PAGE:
Brewing with tight space constraints

I haven't yet brewed any beer, but I'm interested in giving it a try. How much space does it require? Obviously it's possible to use a lot of space; I've seen photos of home breweries that almost fill a room. But what's the smallest footprint you can get away with?
-- Lance Simmons
--
Lance Simmons
Reply to
Lance Simmons
Hi Hope this helps. Due to a very small kitchen and house space I brew, all grain, in 5 litre batches. My modified mash tun and boiling pans are all this size.I brew regularly, say every two to three weeks and that just about keeps me in beer with out taking up to much space. This also helps me to continually try new and improve tried recipes. Greg > I haven't yet brewed any beer, but I'm interested in giving it a try. How > much space does it require? Obviously it's possible to use a lot of > space; I've seen photos of home breweries that almost fill a room. But > what's the smallest footprint you can get away with? > > -- > Lance Simmons >
Reply to
greg towning
>I haven't yet brewed any beer, but I'm interested in giving it a try. How >much space does it require? Obviously it's possible to use a lot of >space; I've seen photos of home breweries that almost fill a room. But >what's the smallest footprint you can get away with? > >-- >Lance Simmons
Hi
I have a 5 (UK)gallon all grain brewery that has a footprint of 19 inches by 21 inches and stands 6 feet high. I could probably go smaller, but a 19" X 21" footprint gives me plenty of room to work (seriously). I probably couldn't lose any height without creating problems.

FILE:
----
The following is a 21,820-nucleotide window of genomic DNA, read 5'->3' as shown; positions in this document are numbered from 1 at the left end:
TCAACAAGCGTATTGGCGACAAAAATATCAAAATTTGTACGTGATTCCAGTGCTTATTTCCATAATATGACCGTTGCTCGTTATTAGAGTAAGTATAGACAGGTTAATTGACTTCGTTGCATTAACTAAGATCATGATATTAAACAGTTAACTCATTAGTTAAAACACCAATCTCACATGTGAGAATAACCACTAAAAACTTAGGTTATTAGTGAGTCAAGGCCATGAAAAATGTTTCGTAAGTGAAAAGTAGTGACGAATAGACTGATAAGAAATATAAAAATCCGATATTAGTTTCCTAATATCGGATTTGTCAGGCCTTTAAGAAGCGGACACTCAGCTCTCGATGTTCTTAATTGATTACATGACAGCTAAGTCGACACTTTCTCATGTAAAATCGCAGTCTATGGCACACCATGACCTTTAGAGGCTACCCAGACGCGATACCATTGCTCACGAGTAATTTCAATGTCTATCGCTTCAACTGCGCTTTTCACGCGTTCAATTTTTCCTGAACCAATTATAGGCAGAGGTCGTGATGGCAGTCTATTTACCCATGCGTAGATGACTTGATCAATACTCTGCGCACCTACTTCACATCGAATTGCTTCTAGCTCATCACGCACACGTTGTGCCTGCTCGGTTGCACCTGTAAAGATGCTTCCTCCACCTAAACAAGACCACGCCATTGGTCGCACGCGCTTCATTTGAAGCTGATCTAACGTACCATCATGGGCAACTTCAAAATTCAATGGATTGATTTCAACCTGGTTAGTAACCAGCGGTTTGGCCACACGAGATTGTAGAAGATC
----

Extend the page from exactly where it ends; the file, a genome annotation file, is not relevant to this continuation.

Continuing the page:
A hot liquor tank sits on the top shelf, mash tun next shelf down, (electric) boiler under that, then the fermenter on the floor.
Regards KGB
Reply to
KGB
Hello KGB Did you make your set up your self Thanks Greg > Hi > > I have a 5 (UK)gallon all grain brewery that has a footprint of 19 > inches by 21 inches and stands 6 feet high. I could probably go > smaller, but a 19" X 21" footprint gives me plenty of room to work > (seriously). I probably couldn't lose any height without creating > problems. > > A hot liquor tank sits on the top shelf, mash tun next shelf down, > (electric) boiler under that, then the fermenter on the floor. > > Regards > KGB >
Reply to
greg towning
Have you got any photos? I am getting ready to build an all grain setup but haven't really thought about how it'll all go together yet...... > >>I haven't yet brewed any beer, but I'm interested in giving it a try. How >>much space does it require? Obviously it's possible to use a lot of >>space; I've seen photos of home breweries that almost fill a room. But >>what's the smallest footprint you can get away with? >> >>-- >>Lance Simmons > > Hi > > I have a 5 (UK)gallon all grain brewery that has a footprint of 19 > inches by 21 inches and stands 6 feet high. I could probably go > smaller, but a 19" X 21" footprint gives me plenty of room to work > (seriously). I probably couldn't lose any height without creating > problems. > > A hot liquor tank sits on the top shelf, mash tun next shelf down, > (electric) boiler under that, then the fermenter on the floor. > > Regards > KGB >